Bakers Journal

Delightful Danishes

May 23, 2014
By Alan Dumonceaux

We are reminded every day why we bake for a living. Daily, we take a
variety of raw ingredients and turn them into visually appealing,
nutritious, flavourful finished products.

We are reminded every day why we bake for a living. Daily, we take a variety of raw ingredients and turn them into visually appealing, nutritious, flavourful finished products. Having the training and skill to make a rich layered Danish pastry that is loved by your customer is a very gratifying part of being a baker. Making laminated products successfully is certainly one of the more challenging products to make. Challenges are good, because at the end of your day, you go home and reflect on the fact that yes, a baker is highly skilled and trained, and you can take pride in your accomplishments.

 Hazelnut Danish


Sweet Danish, unlike its laminated cousin the croissant, is a richer dough because it has eggs and increased amounts of butter and sugar. Milk or milk powder are often added to Danish dough. Flavours are often included in the dough, anything from lemon or orange zest, to spices and vanilla to name a few. Danish has a rich flavor, most often complimented with a fruit or nutmeat filling.


Danish, like the croissant, is laminated with a fat, quite often butter, or a blend of fats such as butter and margarine, or manufactured pastry margarines that are specifically made for laminating. Cost per unit and your retail price points usually determine the type and quantity of roll-in fat used.

Many bakeries, especially in-store, use frozen Danish pastries. Consistency of product and pricing are the main motivating factors for using frozen products. Within the frozen manufactured side of Danish pastries, there is a significant difference in quality. The very inexpensive pastries made with shortening, food colour and butter flavour and emulsions look more like bread dough than a laminated product, but there are also some of excellent quality.

As technologies continue to evolve for equipment makers, so does the quality of finished Danish pastries coming from industrial manufacturers, with the rich butter flavour and distinctive layers now visible. These products look like the skilled hands of a baker laboured over them for hours to achieve such a nice finish. Of course, with great quality comes a great cost. Balancing your ability to purchase, add gross margin and then retail manufactured products vary from customer to customer.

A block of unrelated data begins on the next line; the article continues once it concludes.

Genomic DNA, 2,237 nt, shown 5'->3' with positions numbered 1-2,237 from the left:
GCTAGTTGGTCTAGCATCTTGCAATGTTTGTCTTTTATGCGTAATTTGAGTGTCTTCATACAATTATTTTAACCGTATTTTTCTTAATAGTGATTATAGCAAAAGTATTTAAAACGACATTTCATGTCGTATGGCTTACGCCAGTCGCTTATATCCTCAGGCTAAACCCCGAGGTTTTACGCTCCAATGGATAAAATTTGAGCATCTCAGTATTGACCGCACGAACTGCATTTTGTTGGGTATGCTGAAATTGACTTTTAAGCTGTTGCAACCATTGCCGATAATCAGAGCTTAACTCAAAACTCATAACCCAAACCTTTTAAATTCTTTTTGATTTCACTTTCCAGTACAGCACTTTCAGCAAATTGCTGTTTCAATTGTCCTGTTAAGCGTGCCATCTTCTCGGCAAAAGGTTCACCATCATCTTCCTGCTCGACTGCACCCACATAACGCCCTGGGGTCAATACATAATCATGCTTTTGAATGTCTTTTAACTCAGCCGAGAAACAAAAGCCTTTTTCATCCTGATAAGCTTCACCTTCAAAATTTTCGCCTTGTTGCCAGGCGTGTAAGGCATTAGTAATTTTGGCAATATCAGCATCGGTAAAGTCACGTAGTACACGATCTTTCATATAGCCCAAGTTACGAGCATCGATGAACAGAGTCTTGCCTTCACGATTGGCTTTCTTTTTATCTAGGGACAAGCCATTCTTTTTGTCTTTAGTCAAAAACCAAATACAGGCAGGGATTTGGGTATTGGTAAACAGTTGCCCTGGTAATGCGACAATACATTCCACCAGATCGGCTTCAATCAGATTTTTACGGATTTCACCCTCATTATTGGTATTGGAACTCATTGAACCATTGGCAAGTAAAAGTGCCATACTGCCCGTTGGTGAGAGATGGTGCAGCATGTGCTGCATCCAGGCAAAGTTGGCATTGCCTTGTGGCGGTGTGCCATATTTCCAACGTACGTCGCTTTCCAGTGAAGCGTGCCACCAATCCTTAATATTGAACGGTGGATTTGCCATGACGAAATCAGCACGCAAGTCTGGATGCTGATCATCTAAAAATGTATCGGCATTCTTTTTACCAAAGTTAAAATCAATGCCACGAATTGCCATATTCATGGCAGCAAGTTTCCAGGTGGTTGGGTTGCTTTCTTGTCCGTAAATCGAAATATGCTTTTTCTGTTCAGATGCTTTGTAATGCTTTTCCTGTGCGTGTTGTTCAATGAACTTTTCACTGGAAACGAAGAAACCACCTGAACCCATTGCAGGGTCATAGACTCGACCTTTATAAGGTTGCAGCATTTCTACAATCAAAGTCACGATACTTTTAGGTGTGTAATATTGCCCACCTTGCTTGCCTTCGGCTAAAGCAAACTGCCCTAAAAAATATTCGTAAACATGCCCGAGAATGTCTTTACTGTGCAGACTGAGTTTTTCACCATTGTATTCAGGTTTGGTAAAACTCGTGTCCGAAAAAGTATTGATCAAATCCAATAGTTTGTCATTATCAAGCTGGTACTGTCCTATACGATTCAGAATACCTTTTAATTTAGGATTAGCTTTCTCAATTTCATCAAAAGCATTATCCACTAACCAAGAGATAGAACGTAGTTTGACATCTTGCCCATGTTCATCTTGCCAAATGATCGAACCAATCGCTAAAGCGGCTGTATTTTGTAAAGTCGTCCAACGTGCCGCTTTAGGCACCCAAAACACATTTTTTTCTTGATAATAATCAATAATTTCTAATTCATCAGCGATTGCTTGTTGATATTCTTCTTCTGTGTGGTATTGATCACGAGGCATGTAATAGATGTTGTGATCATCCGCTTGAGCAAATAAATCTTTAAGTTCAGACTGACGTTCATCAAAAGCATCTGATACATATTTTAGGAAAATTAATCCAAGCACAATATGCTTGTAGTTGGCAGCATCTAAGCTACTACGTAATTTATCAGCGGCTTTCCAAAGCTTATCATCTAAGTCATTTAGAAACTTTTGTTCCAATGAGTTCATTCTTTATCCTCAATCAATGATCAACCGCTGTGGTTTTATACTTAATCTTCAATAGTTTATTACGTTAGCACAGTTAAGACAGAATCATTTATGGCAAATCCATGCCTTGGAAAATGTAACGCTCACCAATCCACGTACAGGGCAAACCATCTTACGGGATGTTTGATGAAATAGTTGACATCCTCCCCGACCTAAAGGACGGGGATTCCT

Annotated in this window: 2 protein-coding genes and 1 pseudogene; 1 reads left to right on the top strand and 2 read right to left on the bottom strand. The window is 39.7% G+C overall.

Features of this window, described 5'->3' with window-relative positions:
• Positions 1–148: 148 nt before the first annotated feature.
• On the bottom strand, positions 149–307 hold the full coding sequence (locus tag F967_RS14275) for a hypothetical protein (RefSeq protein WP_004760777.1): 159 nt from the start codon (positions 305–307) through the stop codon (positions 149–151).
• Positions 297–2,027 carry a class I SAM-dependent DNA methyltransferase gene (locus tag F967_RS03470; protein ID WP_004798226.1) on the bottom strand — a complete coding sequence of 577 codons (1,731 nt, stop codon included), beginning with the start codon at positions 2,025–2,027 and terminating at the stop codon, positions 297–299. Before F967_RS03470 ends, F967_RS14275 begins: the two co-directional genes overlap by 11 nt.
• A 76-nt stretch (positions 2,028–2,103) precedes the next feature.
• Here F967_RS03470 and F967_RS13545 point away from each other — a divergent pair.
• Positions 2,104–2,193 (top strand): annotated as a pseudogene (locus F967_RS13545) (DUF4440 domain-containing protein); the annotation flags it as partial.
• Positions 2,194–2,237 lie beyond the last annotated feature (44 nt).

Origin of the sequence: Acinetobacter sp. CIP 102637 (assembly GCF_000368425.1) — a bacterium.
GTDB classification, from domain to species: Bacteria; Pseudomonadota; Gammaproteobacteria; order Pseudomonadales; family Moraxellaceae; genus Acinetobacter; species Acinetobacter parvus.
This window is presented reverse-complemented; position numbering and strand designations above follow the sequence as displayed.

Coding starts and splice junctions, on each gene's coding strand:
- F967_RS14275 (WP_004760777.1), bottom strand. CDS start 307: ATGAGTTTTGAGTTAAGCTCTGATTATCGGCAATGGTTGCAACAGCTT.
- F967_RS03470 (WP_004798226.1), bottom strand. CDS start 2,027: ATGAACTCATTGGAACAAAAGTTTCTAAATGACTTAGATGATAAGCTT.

The debate of how we count layers in laminated products is often confusing to most. A common Danish laminating technique consists of the English lock in, where two thirds of the dough is covered in fat, then folded and then three half turns or three single folds are given. The math looks like this: English lock in = 5 layers (3 dough and 2 fat), a single fold is given which triples the layers to equal 15, but to be precise we subtract 2 from this total to take into account the two layers of dough that touch each other when a single fold is given (in essence there are two thicker dough layers). Now we are at 13 total layers. Add another single fold: 13 x 3 = 39 layers – 2 = 37 layers, add the last single fold =111 layers, the – 2 for a total of 109 layers.

In summary: English lock in = 5, first single (5 x 3 = 15 – 2 =13), second single (13 x 3 = 39 – 2 = 37), and third single (37 x 3 =111 – 2) for 109 total layers

I find this method to have too many thin layers that are less visible. I prefer to use a French lock in, with 3 single folds or turns, resulting in only 55 layers. The math is as follows: French lock in = 3, first single (3 x 3 = 9 – 2 =7), second single (7 x 3 = 21 – 2 = 19), and third single (19 x 3 = 57 – 2) to equal 55 total layers.